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Last updated on June 12th, 2020
Once alliums have finished flowering and have started to shrivel and faded to a yellow colour, the flower stalks can be cut back to ground level. Every three to four we recommend lifting and dividing the bulbs to keep them healthy.
Alliums make for stunning floral displays, rife with colour. But after they have done their part and the spring and summer come to an end it is time to start thinking about what to do for the plant come winter. Not all plants can survive harsh weather and if you have cultivated successful alliums you don’t want that effort to go to waste the next season because winter ruined the bulbs. But what should you do after flowering?
Remove flowers when they have finished but do not remove the leaves. Once the leaves have naturally died back, shrivelled and turned yellow, the leaves can be cut to ground level. Every 3-4 years divide bulbs at the same time replanting some in the same area and planting new bulbs in new positions.
First of all, do not remove any of the dying leaves from the plant until all of the leaves have died, this means they will be shrivelled and turned yellow and brown. It might not be the most attractive of displays, but even the dying leaves are gathering nutrients to store for winter and if you prematurely remove the dying leaves you will starve the plant during dormancy and as a result, you might not get flowers the following season so don’t be tempted to remove the leaves too early. But once you are ready to remove flowers that have run their course and dying leaves, what do you do next?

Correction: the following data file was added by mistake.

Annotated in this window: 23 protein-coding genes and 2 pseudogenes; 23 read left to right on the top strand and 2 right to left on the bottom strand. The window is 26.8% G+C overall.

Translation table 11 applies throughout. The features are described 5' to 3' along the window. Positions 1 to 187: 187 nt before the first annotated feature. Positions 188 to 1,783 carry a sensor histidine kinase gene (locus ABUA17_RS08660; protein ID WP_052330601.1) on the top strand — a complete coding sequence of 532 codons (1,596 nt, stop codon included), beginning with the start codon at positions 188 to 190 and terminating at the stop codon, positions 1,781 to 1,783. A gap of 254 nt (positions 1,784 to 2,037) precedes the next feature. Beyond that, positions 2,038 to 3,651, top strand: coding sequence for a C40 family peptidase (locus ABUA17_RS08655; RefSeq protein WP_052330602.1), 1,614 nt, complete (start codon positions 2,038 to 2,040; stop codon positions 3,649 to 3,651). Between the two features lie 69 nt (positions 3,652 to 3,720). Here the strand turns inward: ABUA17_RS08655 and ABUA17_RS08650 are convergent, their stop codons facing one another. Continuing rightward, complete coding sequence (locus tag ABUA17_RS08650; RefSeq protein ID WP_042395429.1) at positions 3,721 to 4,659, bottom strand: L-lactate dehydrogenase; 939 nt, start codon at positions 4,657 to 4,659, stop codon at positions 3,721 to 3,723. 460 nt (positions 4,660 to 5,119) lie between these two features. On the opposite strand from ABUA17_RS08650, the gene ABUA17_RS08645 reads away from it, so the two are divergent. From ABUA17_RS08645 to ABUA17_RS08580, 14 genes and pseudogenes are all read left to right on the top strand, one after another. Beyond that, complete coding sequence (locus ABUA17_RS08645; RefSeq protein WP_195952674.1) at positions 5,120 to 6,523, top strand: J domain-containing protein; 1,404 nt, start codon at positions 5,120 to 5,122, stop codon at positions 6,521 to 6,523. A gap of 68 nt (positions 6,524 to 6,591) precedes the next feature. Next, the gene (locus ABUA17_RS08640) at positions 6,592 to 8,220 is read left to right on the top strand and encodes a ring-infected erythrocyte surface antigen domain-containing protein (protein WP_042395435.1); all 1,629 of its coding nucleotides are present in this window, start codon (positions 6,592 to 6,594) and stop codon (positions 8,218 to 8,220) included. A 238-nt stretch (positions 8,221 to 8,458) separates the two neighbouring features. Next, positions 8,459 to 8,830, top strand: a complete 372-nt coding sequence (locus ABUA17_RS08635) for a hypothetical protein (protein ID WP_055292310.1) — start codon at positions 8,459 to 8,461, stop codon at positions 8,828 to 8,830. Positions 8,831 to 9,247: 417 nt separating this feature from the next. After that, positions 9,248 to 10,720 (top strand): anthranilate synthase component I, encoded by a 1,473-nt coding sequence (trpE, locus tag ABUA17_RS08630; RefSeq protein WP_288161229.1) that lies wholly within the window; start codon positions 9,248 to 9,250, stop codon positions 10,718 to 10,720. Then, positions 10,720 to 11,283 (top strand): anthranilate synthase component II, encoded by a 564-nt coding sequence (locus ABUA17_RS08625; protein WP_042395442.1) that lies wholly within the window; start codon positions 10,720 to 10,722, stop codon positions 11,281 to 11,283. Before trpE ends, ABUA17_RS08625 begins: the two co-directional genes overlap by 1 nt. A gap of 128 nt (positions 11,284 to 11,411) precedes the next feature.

Plants that are grown in the ground are typically hardy and depending on where you live won’t need much care over winter. It is, however, beneficial to cover them with mulch to help protect against severe cold.
Plants grown in containers might be more susceptible to frost and cold snaps. That said, you can help them by first moving them into a more sheltered spot if you can. Bringing them indoors or into a cold greenhouse, or somewhere protected from direct rain and snow can be helpful. You can also aid them by placing them in a cold frame or in the lee of a garden wall.
Dividing overgrown plants
If you have older plants, chances are they have outgrown (or will soon outgrow) their available space. If that happens, you can divide the overgrown plants and replant them. Ideally, you want to divide them every 3-4 years.
For this, you should wait until after the foliage and the flowers have died down. Depending on the size of the plant you might need a spade or shovel and another pair of helping hands. Cut into the soil around the plant, being cognizant of the root system, and remove the dirt still intertwined with the roots. Pull free the entire clump and after dusting it off, look for the natural divide point against which you can take a spade and cut straight down to divide the plant.
These divided sections can be replanted, some back in the original space, and the second elsewhere to form new displays.
That said, some simple measures of protection can help to overwinter your alliums. And once things get too big, just divide and conquer. These overgrown plants give you the opportunity to multiply your flowers and enjoy blooms much faster than with propagation too.